I know I keep changing my letters here, but just bear with me.
So they’re going to pay ABC for the result XYZ, right? So we need to figure out what are those results that they’re after? And then how much should we be charging? We’ll get to in a moment here and in the middle is what you’re actually physically doing, right? So you want to figure out what are all the things you need to do to give them the results that they’re looking for.
And that’s how you come up with your packages.
Again, I’m not saying you have to charge 5to 20 bucks for your quote-unquote gig, or you should be using Fiverr.
Fiverr is just a great place to go, to get ideas on how to put together your packages and what packages people might be looking for in your niche or industry, already, now a common objection I get, go something like this.
But what if the client doesn’t want my offer? Like I do things on Google analytics and Google ads, but then they’re looking for Facebook ads.
And then I say, you know, what? I’m just losing money. Well, you know what? Welcome to real life.
That’s how every business consultant has to do business. You have to say no to things that aren’t your core competency, because there is an extreme opportunity cost, especially when you’re just getting started, working with people who aren’t your ideal clients. You need to draw that line in the sand and say, these are my packages.
These are my prices, which we’ll get to in a moment. And this is what I do.
This is what I want to become an expert in. Because every time you take a project, no matter how lucrative it might seem, that is not in your package or in the core competency that you’re working towards.
That’s time, you’re not spending finding more ideal clients for the package. That’s time you’re not spending improving your core competency and that’s time you’re not spending creating another case study, so you can get more clients like this and not doing side projects over here.
They might seem like they make you money in the beginning, but in the long run, you’re just hurting your consulting practice.
So don’t fall into the trap of just trying to get everyone under the sun, create your packages, decide what your core competency is going to be. Don’t be a Jack of all trades, be a master of what you decide and just stick to it.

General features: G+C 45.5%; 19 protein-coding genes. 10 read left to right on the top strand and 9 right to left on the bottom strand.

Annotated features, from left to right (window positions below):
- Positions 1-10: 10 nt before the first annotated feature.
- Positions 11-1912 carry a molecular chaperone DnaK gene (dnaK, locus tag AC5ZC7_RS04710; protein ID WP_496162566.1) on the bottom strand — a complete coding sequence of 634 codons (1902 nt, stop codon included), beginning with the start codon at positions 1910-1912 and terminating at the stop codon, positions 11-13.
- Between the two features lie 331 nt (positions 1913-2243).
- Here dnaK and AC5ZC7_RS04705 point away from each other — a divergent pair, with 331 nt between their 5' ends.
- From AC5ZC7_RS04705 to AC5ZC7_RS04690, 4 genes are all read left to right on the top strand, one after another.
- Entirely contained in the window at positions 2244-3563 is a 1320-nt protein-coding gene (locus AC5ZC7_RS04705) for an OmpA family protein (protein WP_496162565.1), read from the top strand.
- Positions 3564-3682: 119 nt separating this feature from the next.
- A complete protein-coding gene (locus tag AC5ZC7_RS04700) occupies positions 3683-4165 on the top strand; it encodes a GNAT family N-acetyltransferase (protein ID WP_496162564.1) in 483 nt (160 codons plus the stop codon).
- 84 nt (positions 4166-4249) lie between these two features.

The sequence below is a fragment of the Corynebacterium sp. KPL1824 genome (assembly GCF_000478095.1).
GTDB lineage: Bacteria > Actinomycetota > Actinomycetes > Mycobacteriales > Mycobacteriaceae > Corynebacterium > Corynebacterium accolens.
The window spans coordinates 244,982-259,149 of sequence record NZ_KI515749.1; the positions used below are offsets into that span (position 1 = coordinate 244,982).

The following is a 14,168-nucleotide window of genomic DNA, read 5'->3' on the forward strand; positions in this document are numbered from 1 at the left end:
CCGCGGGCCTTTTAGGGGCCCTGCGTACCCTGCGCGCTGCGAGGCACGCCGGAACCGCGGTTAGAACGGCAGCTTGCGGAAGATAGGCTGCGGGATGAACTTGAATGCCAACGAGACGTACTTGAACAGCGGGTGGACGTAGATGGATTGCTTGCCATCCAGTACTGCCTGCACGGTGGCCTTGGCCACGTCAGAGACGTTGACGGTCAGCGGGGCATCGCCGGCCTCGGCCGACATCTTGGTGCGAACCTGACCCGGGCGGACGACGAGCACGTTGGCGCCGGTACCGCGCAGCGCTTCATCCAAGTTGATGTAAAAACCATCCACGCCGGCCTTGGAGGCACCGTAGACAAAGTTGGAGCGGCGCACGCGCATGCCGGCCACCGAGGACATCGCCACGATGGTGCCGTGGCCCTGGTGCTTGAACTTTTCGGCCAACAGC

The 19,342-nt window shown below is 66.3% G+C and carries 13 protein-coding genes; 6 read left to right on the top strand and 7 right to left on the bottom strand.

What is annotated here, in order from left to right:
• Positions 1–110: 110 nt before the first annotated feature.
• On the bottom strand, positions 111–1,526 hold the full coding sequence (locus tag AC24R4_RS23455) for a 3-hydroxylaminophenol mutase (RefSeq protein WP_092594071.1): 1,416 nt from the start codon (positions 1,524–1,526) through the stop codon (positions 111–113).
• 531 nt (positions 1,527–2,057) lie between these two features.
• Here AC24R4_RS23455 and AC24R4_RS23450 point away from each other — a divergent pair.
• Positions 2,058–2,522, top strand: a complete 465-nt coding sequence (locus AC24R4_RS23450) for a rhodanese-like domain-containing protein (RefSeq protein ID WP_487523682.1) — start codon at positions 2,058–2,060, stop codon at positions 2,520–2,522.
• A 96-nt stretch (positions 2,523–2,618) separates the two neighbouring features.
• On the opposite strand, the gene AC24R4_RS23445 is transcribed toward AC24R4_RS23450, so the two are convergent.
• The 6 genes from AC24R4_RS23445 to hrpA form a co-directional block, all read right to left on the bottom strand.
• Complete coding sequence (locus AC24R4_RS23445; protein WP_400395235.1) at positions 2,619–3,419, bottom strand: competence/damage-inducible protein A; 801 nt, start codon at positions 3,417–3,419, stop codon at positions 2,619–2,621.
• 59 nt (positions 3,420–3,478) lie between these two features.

Now, before we move on to the third pricing strategy, there is a way to combine these first two, having a package and having an hourly rate.
- So let’s say, for example, you were a web developer.
You want to come up with a package for creating a website and maybe setting up some sales funnels or automation, sequences, whatever you decide for your ideal customer, right? So that’s your package.
Maybe you have three or four different tiers and that’s what you deliver. Well, then your ideal customer might need support or they might want things changed in the future, for things like that, that aren’t explicitly outlined in your package.
Then you can have an hourly rate on the backend, or you can even offer something like a monthly retainer or a monthly fee for helping your ideal customer with their website app ongoing. But the point is you need to separate anything that is in your package from an hourly rate.
And the big advantage of your package is you’re protecting yourself from scope creep, right up front, scope creep is a huge brain drain and energy drain.
And maybe more important than the first two money drain on your business. You definitely want to have a package and not start with the hourly rate, but an hourly rate is something to great to add on the backend, once you’ve already gotten that package and you have that to fall back on, so you don’t deal with scope creep. So now let’s go ahead and look at number three.